An Internet radio company has filed a straight-on challenge to the constitutionality of the Copyright Royalty Board, the three-member panel that determines the rates companies pay for statutory copyright licenses.
In a complaint filed Monday at the U.S. District Court for the District of Columbia, Live365, an Internet radio aggregator, argued that the royalty board violates the Constitution's appointments clause, because its members are selected by the librarian of Congress. The suit argues that because of their significant authority, these non-Article III judges are "Principal Officers of the United States" who must be selected by the president.
The current panel consists of James Sledge, Stanley Wisniewski and William Roberts. All three are lawyers, and Sledge is a former U.S. bankruptcy judge.
Live365 contends that, although Congress can create government offices and choose how they will be filled, "neither Congress nor any department in the legislative branch of government" can appoint individuals to those positions.
The suit quotes from Judge Brett Kavanaugh of the U.S. Court of Appeals for the D.C. Circuit, who wrote on July 7 that the manner in which the royalty board is picked might run afoul of the appointments clause. Lawyers in that earlier case, SoundExchange Inc. v. Librarian of Congress, an unsuccessful challenge to a particular royalty board ruling, did not bring up the argument before the appeals court.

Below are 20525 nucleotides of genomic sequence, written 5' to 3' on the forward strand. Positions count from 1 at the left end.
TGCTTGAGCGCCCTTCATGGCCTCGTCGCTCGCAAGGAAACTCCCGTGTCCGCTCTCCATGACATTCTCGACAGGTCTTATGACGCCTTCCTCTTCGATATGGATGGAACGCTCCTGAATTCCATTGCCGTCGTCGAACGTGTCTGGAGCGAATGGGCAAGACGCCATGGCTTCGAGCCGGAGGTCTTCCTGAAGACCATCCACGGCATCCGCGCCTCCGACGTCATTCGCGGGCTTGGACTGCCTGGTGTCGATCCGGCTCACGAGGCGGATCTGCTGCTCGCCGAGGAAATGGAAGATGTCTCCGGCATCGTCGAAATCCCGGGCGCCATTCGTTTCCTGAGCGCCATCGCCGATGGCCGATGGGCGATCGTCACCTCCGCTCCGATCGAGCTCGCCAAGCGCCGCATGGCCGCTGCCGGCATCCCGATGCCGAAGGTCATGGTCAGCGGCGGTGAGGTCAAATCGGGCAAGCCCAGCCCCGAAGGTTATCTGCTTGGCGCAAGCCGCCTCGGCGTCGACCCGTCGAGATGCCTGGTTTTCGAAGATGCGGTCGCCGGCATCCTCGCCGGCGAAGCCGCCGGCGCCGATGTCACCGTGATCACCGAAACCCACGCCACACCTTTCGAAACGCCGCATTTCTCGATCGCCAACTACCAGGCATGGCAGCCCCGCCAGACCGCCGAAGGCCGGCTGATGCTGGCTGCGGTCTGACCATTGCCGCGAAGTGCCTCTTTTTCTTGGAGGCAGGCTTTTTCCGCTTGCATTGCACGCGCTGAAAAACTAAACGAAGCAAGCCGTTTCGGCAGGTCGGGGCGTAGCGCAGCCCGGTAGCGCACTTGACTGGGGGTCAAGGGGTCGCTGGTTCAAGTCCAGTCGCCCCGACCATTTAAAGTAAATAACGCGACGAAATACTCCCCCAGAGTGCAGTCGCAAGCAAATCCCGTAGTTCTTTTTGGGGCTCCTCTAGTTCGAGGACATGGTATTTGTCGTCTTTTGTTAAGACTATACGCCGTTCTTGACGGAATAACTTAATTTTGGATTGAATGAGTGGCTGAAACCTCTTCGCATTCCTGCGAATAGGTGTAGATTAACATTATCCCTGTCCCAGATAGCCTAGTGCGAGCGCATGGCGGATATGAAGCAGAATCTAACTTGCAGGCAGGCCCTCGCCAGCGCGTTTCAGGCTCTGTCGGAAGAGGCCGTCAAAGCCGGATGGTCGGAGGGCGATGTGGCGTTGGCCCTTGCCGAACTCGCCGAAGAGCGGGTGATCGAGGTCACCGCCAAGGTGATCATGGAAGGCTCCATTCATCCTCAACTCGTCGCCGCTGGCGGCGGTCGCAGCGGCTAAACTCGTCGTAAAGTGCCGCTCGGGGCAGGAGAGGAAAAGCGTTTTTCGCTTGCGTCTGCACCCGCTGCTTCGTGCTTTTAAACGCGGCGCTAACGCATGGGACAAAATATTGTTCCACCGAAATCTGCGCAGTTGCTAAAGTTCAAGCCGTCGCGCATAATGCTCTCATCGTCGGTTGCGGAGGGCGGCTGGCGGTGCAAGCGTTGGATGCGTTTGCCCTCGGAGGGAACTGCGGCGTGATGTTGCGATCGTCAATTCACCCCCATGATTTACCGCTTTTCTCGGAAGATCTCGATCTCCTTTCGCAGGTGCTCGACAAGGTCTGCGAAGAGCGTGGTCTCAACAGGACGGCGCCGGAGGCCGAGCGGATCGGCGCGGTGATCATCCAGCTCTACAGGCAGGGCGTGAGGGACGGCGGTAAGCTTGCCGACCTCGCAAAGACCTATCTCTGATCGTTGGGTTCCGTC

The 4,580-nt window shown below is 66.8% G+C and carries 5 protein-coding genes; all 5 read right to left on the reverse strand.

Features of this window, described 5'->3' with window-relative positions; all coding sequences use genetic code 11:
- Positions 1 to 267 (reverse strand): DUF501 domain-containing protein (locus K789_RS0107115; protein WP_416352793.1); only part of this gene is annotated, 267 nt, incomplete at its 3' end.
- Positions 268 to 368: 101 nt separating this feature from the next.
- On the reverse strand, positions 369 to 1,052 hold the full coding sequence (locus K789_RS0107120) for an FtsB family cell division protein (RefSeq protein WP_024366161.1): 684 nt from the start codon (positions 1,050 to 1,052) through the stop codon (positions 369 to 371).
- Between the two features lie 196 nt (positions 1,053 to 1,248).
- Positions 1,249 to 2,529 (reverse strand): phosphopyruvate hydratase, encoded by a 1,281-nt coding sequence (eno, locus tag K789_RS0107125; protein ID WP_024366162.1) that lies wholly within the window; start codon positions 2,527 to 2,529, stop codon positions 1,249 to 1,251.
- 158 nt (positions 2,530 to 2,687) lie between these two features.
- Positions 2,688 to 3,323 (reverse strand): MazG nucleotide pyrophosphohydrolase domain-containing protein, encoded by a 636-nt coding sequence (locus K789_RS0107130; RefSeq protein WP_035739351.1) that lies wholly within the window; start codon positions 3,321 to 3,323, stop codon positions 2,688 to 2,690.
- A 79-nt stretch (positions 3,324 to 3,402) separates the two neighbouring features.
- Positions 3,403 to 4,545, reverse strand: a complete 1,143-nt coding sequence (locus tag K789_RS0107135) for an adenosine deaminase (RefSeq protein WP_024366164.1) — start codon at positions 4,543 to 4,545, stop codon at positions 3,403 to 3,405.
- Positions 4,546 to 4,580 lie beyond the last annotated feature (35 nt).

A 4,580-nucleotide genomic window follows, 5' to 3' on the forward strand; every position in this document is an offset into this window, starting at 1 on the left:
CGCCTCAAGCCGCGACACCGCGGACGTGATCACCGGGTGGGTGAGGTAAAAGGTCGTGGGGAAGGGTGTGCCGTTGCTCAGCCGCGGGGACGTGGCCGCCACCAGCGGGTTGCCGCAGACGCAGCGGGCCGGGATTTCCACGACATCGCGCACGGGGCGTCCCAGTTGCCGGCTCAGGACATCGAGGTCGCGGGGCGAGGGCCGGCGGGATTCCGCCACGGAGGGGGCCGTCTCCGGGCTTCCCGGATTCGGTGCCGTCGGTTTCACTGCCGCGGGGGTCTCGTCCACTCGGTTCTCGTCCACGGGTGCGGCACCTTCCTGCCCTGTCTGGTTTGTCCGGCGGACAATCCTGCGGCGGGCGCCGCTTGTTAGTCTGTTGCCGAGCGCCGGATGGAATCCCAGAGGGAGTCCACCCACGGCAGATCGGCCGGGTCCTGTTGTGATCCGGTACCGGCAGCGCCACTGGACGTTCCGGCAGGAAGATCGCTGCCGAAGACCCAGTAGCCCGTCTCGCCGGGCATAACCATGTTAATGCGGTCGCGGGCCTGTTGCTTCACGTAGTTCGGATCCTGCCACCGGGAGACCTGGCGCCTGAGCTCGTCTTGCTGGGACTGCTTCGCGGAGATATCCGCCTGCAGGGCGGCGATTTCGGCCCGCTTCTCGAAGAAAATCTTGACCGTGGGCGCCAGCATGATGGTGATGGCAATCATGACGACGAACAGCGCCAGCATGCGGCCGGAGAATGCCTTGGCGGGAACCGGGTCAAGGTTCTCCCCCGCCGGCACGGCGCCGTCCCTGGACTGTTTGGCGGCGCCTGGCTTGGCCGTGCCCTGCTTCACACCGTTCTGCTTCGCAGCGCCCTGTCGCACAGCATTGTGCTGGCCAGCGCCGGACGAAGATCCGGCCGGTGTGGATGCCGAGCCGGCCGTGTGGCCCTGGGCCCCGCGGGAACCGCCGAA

Nonetheless, in a concurring opinion, Kavanaugh opined that the manner in which the board is selected "raises a serious constitutional issue." He wrote, "[B]illions of dollars and the fates of entire industries can ride on the Copyright Royalty Board's decisions." He compared its power to that of the Securities and Exchange Commission and the Federal Energy Regulatory Commission. "But unlike the members of those similarly powerful agencies, since 2004 Copyright Royalty Board members have not been nominated by the President and confirmed by the Senate."
In a third case, Intercollegiate Broadcast System Inc. v. Copyright Review Board, decided July 10, Webcasters and music licensors did attempt to challenge the royalty board on constitutional grounds. However, the court declined to consider the issue because lawyers had failed to address it in their opening brief.
Live365 is represented by a veteran of the Intercollegiate Broadcast System case, Kenneth Freundlich of Beverly Hills, Calif.'s Freundlich Law. He is joined by Davis Wright Tremaine partner Adam Caldwell and counsel Ronald London of the firm's Washington office.
Freundlich said the constitutional question was clearly ripe. "The issue is there," he said. "It is the proverbial elephant in the room, and it should be decided before we continue spending lots of money before the Copyright Royalty Board."
This article first appeared on The BLT: The Blog of Legal Times.